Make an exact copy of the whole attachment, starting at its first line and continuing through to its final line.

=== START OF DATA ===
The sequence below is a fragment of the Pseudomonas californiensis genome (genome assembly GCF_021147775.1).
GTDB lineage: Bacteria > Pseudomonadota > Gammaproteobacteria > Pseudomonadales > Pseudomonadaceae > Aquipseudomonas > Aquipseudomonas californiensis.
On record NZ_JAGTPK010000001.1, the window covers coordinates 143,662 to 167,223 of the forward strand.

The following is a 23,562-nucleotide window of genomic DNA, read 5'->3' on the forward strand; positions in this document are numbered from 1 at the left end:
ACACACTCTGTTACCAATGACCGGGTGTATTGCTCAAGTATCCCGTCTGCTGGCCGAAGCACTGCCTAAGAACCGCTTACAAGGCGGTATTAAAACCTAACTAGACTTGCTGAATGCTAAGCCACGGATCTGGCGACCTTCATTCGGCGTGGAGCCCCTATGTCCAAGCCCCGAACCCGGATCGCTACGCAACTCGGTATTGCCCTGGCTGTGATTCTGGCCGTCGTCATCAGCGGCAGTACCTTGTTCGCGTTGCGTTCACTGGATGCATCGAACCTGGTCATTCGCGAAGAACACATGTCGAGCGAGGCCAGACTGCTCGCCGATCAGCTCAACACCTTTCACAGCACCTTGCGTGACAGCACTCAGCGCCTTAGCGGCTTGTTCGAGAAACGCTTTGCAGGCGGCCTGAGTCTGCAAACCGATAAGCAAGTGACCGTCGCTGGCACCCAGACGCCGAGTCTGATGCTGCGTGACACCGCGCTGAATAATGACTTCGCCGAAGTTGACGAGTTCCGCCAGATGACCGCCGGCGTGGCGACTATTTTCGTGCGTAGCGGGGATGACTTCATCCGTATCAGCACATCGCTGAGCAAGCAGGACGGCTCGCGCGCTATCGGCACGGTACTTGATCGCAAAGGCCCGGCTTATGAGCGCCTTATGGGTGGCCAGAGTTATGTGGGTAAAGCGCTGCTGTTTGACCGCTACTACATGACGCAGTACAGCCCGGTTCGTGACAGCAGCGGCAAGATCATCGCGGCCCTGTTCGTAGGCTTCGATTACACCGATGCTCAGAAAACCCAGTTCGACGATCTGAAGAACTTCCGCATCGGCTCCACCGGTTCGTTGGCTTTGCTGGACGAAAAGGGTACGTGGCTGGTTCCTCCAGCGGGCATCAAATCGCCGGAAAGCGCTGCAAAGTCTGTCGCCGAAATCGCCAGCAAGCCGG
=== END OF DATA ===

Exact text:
The sequence below is a fragment of the Pseudomonas californiensis genome (genome assembly GCF_021147775.1).
GTDB lineage: Bacteria > Pseudomonadota > Gammaproteobacteria > Pseudomonadales > Pseudomonadaceae > Aquipseudomonas > Aquipseudomonas californiensis.
On record NZ_JAGTPK010000001.1, the window covers coordinates 143,662 to 167,223 of the forward strand.

The following is a 23,562-nucleotide window of genomic DNA, read 5'->3' on the forward strand; positions in this document are numbered from 1 at the left end:
ACACACTCTGTTACCAATGACCGGGTGTATTGCTCAAGTATCCCGTCTGCTGGCCGAAGCACTGCCTAAGAACCGCTTACAAGGCGGTATTAAAACCTAACTAGACTTGCTGAATGCTAAGCCACGGATCTGGCGACCTTCATTCGGCGTGGAGCCCCTATGTCCAAGCCCCGAACCCGGATCGCTACGCAACTCGGTATTGCCCTGGCTGTGATTCTGGCCGTCGTCATCAGCGGCAGTACCTTGTTCGCGTTGCGTTCACTGGATGCATCGAACCTGGTCATTCGCGAAGAACACATGTCGAGCGAGGCCAGACTGCTCGCCGATCAGCTCAACACCTTTCACAGCACCTTGCGTGACAGCACTCAGCGCCTTAGCGGCTTGTTCGAGAAACGCTTTGCAGGCGGCCTGAGTCTGCAAACCGATAAGCAAGTGACCGTCGCTGGCACCCAGACGCCGAGTCTGATGCTGCGTGACACCGCGCTGAATAATGACTTCGCCGAAGTTGACGAGTTCCGCCAGATGACCGCCGGCGTGGCGACTATTTTCGTGCGTAGCGGGGATGACTTCATCCGTATCAGCACATCGCTGAGCAAGCAGGACGGCTCGCGCGCTATCGGCACGGTACTTGATCGCAAAGGCCCGGCTTATGAGCGCCTTATGGGTGGCCAGAGTTATGTGGGTAAAGCGCTGCTGTTTGACCGCTACTACATGACGCAGTACAGCCCGGTTCGTGACAGCAGCGGCAAGATCATCGCGGCCCTGTTCGTAGGCTTCGATTACACCGATGCTCAGAAAACCCAGTTCGACGATCTGAAGAACTTCCGCATCGGCTCCACCGGTTCGTTGGCTTTGCTGGACGAAAAGGGTACGTGGCTGGTTCCTCCAGCGGGCATCAAATCGCCGGAAAGCGCTGCAAAGTCTGTCGCCGAAATCGCCAGCAAGCCGG